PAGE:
After being tripped up several times by Australia in recent years when on the brink of breaking the world record for consecutive test wins, the All Blacks are determined not to let the same thing happen at Eden Park on Saturday.

In fact, while All Blacks assistant coach Ian Foster today said his team were taking no notice of what was coming out of the other camp, and in particular the mouth of Michael Cheika, the Wallabies' coach may have delivered the opposition a pep talk when he said recently the All Blacks will be "thinking they'll do it easy".

That doesn't appear to be the case, and it could be apt that New Zealand's olympic rowing gold medallist Mahe Drysdale was with the All Blacks today setting them on the straight and narrow.

With the team only assembling four days out from the test in order to give them as much recovery time as possible after their efforts and associated travel in Argentina and South Africa, Foster said their preparations had been given an added edge as their date with destiny looms.


Loose forward Jerome Kaino added: "What we've learned in the past is how to prepare during the week. Although a lot of things in the media or out in the public will be said about how we'll easily beat them, it's important for us not to believe that. We're both tier one nations and there's only little things in test matches that win them and lose them."

The Wallabies most recently spoiled the party in Sydney in 2014 when holding the All Blacks to a 12-12 draw as Steve Hansen's men teetered on the brink. Given that history, and the feelings between the two teams this year - which came to a head in Wellington in August when the Wallabies played the man rather than the ball - the motivation to get to the magical 18 victories in a row and beyond could hardly be greater.

"The Aussies are certainly mentioning it, and we're mentioning it," Foster said regarding the record. "There's no point denying the fact that we're sitting on 17."

Foster believed the Wallabies performances in beating the Pumas at Twickenham in their last test and losing a relatively close one to the Springboks in Pretoria showed how far they had come this year. Cheika's side were on a five-match losing streak this year following their 29-9 hammering by the All Blacks in Wellington before they they beat the Boks and Pumas in their first two tests against the nations in the Rugby Championship.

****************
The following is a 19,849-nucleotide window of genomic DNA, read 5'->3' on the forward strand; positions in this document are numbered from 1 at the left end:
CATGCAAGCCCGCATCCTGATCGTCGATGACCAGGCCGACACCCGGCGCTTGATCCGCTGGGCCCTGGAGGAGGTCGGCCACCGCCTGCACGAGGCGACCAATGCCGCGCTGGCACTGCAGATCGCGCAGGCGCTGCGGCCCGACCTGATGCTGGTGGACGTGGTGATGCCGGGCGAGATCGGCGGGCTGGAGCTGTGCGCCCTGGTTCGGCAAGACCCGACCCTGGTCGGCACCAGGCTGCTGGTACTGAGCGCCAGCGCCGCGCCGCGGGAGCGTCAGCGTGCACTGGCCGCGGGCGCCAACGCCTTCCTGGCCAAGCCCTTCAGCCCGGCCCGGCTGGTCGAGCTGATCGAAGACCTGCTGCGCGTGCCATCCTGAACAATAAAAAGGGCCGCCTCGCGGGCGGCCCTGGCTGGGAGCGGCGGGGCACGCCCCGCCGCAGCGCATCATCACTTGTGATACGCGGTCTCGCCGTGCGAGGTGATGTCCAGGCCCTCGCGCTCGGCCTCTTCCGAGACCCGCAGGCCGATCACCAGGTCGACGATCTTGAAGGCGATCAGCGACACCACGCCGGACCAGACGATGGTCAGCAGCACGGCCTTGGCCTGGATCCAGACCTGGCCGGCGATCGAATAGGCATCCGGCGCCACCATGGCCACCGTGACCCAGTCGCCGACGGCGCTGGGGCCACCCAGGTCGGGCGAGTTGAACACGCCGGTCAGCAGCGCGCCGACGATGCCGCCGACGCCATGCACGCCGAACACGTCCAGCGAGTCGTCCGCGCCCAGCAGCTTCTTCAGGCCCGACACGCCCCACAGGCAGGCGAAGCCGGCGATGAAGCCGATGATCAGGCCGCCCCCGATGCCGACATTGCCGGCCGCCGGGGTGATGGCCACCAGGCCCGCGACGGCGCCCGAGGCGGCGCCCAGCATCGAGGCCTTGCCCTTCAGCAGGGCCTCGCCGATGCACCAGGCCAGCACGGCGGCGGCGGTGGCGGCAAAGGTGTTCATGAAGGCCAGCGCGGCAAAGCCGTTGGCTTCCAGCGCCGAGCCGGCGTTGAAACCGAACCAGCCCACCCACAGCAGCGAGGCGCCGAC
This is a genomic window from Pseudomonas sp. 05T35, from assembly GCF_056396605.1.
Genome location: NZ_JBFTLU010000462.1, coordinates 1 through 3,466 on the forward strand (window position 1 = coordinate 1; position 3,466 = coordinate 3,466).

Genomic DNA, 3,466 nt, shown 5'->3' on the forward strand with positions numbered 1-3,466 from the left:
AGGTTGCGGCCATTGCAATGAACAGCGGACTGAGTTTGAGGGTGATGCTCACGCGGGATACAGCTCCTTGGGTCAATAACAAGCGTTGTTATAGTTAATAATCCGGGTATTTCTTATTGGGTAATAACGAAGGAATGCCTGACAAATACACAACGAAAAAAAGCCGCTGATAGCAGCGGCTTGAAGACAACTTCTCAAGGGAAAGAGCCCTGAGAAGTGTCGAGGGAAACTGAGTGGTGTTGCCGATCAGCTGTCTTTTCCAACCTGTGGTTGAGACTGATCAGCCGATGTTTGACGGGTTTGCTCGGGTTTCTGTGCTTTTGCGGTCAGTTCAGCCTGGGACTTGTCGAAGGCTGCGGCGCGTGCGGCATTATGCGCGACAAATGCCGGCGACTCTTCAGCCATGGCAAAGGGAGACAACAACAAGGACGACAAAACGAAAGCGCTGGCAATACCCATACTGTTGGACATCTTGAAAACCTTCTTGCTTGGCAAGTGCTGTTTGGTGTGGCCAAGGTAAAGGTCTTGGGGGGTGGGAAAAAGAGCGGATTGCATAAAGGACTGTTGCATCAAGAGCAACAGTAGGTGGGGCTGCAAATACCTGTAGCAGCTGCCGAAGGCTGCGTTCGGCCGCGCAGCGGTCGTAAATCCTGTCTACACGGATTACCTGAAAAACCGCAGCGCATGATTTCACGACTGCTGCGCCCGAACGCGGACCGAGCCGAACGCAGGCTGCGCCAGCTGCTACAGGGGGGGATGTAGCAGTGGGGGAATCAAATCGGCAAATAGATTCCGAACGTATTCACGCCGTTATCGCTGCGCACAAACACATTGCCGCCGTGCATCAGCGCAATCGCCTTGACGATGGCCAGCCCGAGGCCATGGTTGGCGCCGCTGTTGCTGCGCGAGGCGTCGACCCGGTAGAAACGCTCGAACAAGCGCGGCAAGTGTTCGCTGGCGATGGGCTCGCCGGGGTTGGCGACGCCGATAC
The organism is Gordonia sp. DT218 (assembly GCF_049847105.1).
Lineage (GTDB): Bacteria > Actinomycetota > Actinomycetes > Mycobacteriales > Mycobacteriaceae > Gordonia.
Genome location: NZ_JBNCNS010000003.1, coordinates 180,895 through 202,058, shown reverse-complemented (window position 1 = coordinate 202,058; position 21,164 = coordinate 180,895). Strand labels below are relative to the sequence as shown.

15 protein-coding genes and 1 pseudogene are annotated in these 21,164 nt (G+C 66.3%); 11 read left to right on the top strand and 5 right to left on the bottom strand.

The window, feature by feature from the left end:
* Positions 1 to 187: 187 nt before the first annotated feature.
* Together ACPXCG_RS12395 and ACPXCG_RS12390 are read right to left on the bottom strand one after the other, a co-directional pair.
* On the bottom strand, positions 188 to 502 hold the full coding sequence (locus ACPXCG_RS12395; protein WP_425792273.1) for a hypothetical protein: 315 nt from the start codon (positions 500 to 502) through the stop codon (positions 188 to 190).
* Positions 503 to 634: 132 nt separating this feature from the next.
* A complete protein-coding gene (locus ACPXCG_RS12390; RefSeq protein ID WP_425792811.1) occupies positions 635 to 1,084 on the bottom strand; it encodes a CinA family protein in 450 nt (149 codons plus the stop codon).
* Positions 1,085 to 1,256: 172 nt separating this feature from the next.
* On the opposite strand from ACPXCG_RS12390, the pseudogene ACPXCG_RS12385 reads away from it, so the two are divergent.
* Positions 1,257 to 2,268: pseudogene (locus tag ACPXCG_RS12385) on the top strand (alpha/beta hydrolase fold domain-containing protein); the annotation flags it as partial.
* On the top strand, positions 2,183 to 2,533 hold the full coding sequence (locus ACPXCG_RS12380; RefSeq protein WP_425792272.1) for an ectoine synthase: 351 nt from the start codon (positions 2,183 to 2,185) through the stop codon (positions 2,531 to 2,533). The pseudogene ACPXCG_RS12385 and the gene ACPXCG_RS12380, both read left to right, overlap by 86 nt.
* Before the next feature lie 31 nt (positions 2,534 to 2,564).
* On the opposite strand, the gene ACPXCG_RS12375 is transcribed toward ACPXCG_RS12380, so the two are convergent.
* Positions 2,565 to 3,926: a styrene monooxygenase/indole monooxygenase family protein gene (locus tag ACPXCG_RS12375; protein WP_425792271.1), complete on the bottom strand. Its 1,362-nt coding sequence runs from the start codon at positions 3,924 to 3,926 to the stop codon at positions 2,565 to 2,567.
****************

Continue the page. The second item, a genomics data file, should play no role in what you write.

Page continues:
"Looking at their [recent] tests against Argentina and South Africa, they've taken a lot on board from those first two tests and they've moved on and I think playing a better style of rugby," Foster said. "They look like they understand what they're trying to do more. We probably have too. We've certainly stepped up from August so I think there's two improved teams - we'll see who has improved the most.

"The energy levels are high now and there's that mental freshness that comes in. There's an edge that generates when you know you have to get through the same amount of work [in a shorter time].

"After this extended break we'd expect everyone to be on top of their game."
Foster said the team had put a full stop to the Aaron Smith affair after last night's statement by New Zealand Rugby that the halfback had voluntarily stood down from the test. Augustine Pulu has been called up to cover for TJ Perenara and Tawera Kerr-Barlow in Smith's absence.

As usual, the focus this week is on performing at training in order to perform on Saturday in what is looming as one of the most important tests for the All Blacks this year. A world record is at stake, and they generally don't come easy.